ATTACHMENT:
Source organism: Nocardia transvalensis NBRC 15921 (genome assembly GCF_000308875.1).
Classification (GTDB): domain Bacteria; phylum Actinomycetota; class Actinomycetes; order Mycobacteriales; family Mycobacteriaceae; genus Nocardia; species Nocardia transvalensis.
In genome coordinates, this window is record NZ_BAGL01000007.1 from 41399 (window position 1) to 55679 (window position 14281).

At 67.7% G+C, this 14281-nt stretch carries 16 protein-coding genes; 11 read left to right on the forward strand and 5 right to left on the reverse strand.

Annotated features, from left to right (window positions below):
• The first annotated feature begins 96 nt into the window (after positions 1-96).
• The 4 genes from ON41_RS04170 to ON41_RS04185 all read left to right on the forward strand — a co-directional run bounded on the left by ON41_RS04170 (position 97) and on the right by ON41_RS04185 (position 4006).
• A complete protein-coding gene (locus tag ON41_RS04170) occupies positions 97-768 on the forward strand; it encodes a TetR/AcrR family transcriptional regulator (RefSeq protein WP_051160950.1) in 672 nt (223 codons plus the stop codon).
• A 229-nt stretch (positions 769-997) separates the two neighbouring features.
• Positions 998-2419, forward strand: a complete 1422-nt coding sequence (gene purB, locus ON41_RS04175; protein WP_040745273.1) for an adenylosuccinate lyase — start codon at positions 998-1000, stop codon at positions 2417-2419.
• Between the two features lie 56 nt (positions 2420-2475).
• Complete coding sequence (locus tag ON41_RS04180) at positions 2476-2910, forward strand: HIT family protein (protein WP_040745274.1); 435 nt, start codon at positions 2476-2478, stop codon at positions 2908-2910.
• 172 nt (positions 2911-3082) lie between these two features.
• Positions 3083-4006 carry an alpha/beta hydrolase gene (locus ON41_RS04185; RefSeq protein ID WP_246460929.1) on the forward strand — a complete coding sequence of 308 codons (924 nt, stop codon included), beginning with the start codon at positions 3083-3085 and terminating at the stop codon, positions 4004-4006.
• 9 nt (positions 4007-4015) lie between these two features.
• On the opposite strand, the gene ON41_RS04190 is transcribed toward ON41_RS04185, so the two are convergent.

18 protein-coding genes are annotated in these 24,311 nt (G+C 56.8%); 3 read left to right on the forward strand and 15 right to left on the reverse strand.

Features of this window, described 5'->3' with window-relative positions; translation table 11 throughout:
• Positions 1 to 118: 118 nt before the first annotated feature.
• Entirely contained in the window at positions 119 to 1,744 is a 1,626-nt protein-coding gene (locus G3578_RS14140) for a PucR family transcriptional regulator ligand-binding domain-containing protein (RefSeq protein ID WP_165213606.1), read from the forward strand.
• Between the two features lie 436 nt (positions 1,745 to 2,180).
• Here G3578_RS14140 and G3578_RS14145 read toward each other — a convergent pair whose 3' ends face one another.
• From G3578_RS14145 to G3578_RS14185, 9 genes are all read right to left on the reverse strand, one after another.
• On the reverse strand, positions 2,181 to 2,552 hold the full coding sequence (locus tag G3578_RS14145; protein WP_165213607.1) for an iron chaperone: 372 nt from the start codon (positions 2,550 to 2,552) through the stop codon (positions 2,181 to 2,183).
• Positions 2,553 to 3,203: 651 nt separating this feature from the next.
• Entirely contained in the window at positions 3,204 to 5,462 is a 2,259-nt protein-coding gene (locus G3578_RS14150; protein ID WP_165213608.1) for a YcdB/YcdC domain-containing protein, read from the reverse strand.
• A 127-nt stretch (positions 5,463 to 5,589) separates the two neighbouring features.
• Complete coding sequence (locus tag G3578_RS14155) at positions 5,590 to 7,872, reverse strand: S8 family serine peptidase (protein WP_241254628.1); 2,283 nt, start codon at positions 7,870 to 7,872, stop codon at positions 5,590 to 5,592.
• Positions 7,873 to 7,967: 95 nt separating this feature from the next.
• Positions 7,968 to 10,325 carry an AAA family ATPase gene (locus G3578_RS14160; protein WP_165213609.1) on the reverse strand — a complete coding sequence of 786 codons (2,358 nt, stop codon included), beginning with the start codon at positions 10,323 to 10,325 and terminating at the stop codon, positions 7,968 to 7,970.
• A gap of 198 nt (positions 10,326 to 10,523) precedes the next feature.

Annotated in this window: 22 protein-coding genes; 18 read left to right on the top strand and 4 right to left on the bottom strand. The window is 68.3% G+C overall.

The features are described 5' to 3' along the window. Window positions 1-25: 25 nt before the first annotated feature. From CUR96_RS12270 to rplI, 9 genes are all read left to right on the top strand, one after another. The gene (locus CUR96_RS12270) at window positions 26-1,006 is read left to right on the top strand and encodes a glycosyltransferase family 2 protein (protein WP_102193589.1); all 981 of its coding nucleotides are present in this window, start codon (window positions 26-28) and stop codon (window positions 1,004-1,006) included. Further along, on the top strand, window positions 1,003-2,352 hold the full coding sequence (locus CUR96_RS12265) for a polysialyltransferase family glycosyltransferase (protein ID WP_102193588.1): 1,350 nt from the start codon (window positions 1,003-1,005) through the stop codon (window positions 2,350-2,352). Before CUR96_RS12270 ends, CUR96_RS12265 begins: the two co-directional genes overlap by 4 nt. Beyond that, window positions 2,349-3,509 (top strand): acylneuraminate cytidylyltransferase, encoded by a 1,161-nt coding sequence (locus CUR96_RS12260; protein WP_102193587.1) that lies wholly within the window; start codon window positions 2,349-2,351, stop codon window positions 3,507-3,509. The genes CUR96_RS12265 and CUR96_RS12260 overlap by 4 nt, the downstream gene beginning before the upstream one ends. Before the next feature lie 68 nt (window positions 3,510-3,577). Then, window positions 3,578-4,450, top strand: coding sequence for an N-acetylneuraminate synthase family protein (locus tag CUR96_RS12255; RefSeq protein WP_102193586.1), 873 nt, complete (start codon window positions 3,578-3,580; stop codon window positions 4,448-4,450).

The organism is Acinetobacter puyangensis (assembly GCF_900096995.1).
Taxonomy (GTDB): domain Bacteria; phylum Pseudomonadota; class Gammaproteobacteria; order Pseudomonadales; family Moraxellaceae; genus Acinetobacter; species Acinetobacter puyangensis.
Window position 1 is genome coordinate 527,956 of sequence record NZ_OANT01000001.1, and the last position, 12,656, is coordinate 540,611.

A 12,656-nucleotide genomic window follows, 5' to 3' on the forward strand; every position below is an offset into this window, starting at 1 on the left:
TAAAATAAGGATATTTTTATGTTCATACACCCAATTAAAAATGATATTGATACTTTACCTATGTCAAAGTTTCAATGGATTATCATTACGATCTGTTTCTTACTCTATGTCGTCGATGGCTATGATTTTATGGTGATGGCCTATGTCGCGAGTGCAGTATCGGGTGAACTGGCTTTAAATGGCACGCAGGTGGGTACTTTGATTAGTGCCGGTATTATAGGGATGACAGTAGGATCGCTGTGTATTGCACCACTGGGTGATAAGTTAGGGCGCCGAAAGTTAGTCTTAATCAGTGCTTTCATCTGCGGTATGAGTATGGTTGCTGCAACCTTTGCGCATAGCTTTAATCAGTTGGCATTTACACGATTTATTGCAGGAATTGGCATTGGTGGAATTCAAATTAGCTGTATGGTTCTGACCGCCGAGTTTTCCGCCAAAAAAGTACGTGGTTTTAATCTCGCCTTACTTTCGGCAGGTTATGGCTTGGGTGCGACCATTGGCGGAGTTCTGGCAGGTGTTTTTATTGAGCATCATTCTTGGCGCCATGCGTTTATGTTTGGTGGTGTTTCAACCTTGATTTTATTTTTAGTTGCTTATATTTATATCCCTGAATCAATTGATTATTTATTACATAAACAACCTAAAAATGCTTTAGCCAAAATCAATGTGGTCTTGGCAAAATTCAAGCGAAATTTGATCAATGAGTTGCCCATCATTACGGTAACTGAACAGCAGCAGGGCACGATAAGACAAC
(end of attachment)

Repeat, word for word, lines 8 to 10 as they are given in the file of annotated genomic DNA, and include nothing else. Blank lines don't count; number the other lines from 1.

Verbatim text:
• A complete protein-coding gene (locus tag ON41_RS04170) occupies positions 97-768 on the forward strand; it encodes a TetR/AcrR family transcriptional regulator (RefSeq protein WP_051160950.1) in 672 nt (223 codons plus the stop codon).
• A 229-nt stretch (positions 769-997) separates the two neighbouring features.
• Positions 998-2419, forward strand: a complete 1422-nt coding sequence (gene purB, locus ON41_RS04175; protein WP_040745273.1) for an adenylosuccinate lyase — start codon at positions 998-1000, stop codon at positions 2417-2419.